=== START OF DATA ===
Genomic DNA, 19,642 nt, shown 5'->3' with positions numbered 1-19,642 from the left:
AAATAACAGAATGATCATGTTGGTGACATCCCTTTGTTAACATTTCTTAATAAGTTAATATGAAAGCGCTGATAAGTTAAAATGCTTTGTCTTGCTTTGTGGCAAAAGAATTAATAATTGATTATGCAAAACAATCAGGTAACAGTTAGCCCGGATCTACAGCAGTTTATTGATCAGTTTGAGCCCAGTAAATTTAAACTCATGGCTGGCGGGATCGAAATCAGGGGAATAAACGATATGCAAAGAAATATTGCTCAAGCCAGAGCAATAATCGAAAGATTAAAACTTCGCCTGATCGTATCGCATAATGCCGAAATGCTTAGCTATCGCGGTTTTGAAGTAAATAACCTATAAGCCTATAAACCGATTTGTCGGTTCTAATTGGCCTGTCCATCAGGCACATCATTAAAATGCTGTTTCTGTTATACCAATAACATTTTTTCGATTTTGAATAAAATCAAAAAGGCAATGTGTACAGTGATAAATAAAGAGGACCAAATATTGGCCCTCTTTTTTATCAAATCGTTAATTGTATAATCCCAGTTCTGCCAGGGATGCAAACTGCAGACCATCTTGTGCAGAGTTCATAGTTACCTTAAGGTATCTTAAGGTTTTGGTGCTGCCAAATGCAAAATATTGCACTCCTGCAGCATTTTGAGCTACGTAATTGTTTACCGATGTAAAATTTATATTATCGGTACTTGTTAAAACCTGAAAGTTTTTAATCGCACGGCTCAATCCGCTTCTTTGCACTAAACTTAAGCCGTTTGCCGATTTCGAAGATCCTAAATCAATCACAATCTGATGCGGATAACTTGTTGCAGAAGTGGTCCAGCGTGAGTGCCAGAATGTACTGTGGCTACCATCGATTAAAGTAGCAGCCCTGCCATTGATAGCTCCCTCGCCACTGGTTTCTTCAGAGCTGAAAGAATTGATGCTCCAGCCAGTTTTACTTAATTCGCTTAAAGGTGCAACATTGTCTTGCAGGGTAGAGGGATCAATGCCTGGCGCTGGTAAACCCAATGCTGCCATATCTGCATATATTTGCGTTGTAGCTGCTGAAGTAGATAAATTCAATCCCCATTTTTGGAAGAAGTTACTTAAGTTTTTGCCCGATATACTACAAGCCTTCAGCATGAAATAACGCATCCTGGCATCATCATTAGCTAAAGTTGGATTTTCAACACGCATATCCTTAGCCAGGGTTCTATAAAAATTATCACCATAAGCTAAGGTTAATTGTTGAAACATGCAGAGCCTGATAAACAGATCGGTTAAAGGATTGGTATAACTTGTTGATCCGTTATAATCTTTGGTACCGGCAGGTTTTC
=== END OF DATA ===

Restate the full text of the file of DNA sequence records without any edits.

Genomic DNA, 19,642 nt, shown 5'->3' with positions numbered 1-19,642 from the left:
AAATAACAGAATGATCATGTTGGTGACATCCCTTTGTTAACATTTCTTAATAAGTTAATATGAAAGCGCTGATAAGTTAAAATGCTTTGTCTTGCTTTGTGGCAAAAGAATTAATAATTGATTATGCAAAACAATCAGGTAACAGTTAGCCCGGATCTACAGCAGTTTATTGATCAGTTTGAGCCCAGTAAATTTAAACTCATGGCTGGCGGGATCGAAATCAGGGGAATAAACGATATGCAAAGAAATATTGCTCAAGCCAGAGCAATAATCGAAAGATTAAAACTTCGCCTGATCGTATCGCATAATGCCGAAATGCTTAGCTATCGCGGTTTTGAAGTAAATAACCTATAAGCCTATAAACCGATTTGTCGGTTCTAATTGGCCTGTCCATCAGGCACATCATTAAAATGCTGTTTCTGTTATACCAATAACATTTTTTCGATTTTGAATAAAATCAAAAAGGCAATGTGTACAGTGATAAATAAAGAGGACCAAATATTGGCCCTCTTTTTTATCAAATCGTTAATTGTATAATCCCAGTTCTGCCAGGGATGCAAACTGCAGACCATCTTGTGCAGAGTTCATAGTTACCTTAAGGTATCTTAAGGTTTTGGTGCTGCCAAATGCAAAATATTGCACTCCTGCAGCATTTTGAGCTACGTAATTGTTTACCGATGTAAAATTTATATTATCGGTACTTGTTAAAACCTGAAAGTTTTTAATCGCACGGCTCAATCCGCTTCTTTGCACTAAACTTAAGCCGTTTGCCGATTTCGAAGATCCTAAATCAATCACAATCTGATGCGGATAACTTGTTGCAGAAGTGGTCCAGCGTGAGTGCCAGAATGTACTGTGGCTACCATCGATTAAAGTAGCAGCCCTGCCATTGATAGCTCCCTCGCCACTGGTTTCTTCAGAGCTGAAAGAATTGATGCTCCAGCCAGTTTTACTTAATTCGCTTAAAGGTGCAACATTGTCTTGCAGGGTAGAGGGATCAATGCCTGGCGCTGGTAAACCCAATGCTGCCATATCTGCATATATTTGCGTTGTAGCTGCTGAAGTAGATAAATTCAATCCCCATTTTTGGAAGAAGTTACTTAAGTTTTTGCCCGATATACTACAAGCCTTCAGCATGAAATAACGCATCCTGGCATCATCATTAGCTAAAGTTGGATTTTCAACACGCATATCCTTAGCCAGGGTTCTATAAAAATTATCACCATAAGCTAAGGTTAATTGTTGAAACATGCAGAGCCTGATAAACAGATCGGTTAAAGGATTGGTATAACTTGTTGATCCGTTATAATCTTTGGTACCGGCAGGTTTTC